Guest blog: Lose the lads' mags - or risk legal action(171 Posts)
Brand new legal advice shows that displaying and selling magazines and papers with Page 3-style front cover images can constitute sexual harassment or sex discrimination in the workplace. This means that employees who are exposed to such publications, as well as customers, could take legal action against retailers.
In this guest blog Elizabeth Prochaska, barrister at Matrix Chambers, explains the laws which underpin the latest campaign to rid our shop shelves of lads' mags.
What do you think? Let us have your thoughts on the thread - and if you blog on this issue, don't forget to post your URL. Also, please do share on Twitter, Facebook and Google+.
"As you might have seen in the papers this Bank Holiday, campaign groups UK Feminista and Object have launched a new campaign to Lose the Lads' Mags. The campaigners joined forces with a group of lawyers to warn high-street retailers that they risk legal action if they continue to display lads' mags, such as Zoo and Nuts, on their shelves.
As regular Mumsnetters will know, lads' mags have been the target of several high profile campaigns, including Object's Feminist Fridays, Mumsnet's Let Girls be Girls and Shelve It! The Government-commissioned 'Sexualisation of Young People Review' in 2010 found: "a clear link between consumption of sexualised images, a tendency to view women as objects and the acceptance of aggressive attitudes and behaviour as the norm. ... Exposure to the sexualised female ideal is linked with lower self-esteem, negative moods and depression in young women and girls."
The evidence shows that lads' mags normalise the objectification of women. As the government review found, they promote attitudes and behaviours that underpin discrimination and violence against women and have a negative impact on the self-esteem and aspirations of women and girls. Extensive research has revealed that viewing media which reduces women to sex objects leads people to become significantly more accepting of gender stereotyping, sexual harassment, interpersonal violence and rape myths.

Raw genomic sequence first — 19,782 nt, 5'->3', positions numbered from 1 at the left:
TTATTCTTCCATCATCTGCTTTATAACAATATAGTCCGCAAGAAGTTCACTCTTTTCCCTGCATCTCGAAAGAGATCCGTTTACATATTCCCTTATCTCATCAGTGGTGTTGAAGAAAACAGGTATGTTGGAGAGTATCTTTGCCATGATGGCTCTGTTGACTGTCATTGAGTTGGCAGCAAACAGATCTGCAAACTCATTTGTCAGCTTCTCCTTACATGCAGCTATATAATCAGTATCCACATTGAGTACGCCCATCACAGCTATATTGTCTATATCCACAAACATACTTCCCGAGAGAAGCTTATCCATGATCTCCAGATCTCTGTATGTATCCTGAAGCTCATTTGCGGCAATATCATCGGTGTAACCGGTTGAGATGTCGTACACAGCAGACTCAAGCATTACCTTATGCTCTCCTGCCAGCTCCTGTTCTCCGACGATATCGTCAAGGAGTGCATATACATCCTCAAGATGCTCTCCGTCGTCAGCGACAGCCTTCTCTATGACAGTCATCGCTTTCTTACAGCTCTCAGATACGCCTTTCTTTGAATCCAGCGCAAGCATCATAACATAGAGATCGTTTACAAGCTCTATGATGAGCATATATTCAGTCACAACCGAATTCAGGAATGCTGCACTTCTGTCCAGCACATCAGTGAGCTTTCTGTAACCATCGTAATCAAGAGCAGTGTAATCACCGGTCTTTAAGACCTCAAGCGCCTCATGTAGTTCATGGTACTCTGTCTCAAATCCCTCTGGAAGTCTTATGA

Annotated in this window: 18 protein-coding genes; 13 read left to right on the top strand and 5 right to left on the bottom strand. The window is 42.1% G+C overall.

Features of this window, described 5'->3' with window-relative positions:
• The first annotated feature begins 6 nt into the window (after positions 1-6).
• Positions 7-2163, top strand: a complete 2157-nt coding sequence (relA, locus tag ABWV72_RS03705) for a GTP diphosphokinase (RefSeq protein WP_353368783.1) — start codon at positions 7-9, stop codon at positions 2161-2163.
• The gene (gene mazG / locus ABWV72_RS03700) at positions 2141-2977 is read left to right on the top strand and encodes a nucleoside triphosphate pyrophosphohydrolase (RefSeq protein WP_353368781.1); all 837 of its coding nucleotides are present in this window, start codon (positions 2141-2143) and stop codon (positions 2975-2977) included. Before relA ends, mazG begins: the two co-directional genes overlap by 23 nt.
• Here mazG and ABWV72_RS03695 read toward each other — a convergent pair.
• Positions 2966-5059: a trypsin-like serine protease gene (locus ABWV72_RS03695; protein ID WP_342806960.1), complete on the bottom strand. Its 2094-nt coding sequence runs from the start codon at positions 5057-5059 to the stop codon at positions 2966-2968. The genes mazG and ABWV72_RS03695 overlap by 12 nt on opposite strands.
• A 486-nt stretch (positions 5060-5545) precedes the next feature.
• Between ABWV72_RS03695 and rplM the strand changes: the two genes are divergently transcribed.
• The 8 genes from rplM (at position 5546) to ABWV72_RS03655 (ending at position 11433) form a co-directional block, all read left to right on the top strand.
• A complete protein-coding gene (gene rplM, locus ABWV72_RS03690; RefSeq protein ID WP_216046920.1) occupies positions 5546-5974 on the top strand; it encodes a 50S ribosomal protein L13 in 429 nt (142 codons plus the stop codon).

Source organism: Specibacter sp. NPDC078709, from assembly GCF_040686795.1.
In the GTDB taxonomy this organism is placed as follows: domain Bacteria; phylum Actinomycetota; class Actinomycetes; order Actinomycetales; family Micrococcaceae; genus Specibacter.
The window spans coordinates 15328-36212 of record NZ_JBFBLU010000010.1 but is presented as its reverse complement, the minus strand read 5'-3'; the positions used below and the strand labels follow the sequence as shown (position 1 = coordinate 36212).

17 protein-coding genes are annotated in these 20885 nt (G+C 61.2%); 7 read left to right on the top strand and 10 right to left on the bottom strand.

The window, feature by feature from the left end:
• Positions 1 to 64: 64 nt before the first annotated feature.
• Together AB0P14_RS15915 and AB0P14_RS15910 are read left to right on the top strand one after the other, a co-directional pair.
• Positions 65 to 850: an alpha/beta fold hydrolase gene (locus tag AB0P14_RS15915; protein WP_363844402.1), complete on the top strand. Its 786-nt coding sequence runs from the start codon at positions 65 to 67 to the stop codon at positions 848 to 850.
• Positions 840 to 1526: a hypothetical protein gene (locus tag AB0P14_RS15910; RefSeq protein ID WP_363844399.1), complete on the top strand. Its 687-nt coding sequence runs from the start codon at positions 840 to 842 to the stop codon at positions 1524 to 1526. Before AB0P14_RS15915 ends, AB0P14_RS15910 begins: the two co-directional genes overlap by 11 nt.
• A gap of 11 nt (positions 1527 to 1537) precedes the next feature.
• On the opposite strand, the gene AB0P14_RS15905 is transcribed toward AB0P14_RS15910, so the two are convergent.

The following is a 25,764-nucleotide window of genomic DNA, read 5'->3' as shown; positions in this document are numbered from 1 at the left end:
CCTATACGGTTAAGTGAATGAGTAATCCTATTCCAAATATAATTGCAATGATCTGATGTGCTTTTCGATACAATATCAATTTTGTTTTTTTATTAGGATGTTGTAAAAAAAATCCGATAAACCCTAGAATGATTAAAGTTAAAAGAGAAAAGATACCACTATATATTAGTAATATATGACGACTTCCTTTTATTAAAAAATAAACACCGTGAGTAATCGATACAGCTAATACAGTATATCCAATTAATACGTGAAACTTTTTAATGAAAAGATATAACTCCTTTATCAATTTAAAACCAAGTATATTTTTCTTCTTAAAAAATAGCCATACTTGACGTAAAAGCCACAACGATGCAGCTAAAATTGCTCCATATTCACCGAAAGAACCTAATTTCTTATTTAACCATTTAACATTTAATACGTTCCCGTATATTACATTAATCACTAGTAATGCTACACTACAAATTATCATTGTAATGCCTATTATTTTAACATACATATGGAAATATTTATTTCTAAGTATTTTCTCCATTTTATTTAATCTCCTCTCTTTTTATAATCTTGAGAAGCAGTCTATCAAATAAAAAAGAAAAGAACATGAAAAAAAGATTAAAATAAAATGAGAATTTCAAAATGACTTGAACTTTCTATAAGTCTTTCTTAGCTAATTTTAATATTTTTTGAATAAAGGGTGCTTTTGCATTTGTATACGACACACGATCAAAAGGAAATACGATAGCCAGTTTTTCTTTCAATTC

Following the Mumsnet campaign, some retailers agreed to put lads' mags on the top shelf so that children are less likely to be exposed to the images. But many retailers continue to display lads' mags prominently and employees of the shops are required to handle the material, regardless of where it is stacked. So what can the law do about it? The law respects the right to publish pornographic magazines and the campaigners are not calling for the magazines to be banned. The campaign is focused on the protection against sexual harassment and discrimination found in the Equality Act 2010.
The Equality Act consolidated all the UK equality laws, including the Sex Discrimination Act 1975, in one piece of legislation. It makes sexual harassment by employers unlawful. It also prohibits providers of services, such as newsagents and supermarkets, from harassing their customers. Sexual harassment is defined in section 26(2) of the Equality Act to mean 'unwanted conduct of a sexual nature'. The person's conduct needs to have the effect of violating another person's dignity, or of creating an intimidating, hostile, degrading, humiliating or offensive environment. There is no need for the employer or shopkeeper to intend to degrade or humiliate a person and the subjective perception of the person who feels degraded is taken into account when deciding whether or not the conduct constitutes harassment.
There have been successful legal cases brought by female employees who have felt degraded by their male colleagues viewing pornographic images in the workplace regardless of whether or not the men intended to create an offensive environment. UKFeminista and Object have evidence that customers and shop employees are unhappy being involuntarily exposed to the pornographic images on the front covers of lads' mags. The lawyers supporting the campaign argue that shops that require their employees to handle these magazines and display them on their shelves risk creating a degrading environment that may lead to claims under the Equality Act. If a woman does bring a claim, it will be up to the courts to decide whether she was sexually harassed in the circumstances of her case. In the meantime, retailers will be thinking hard about heeding the call to lose the lads' mags.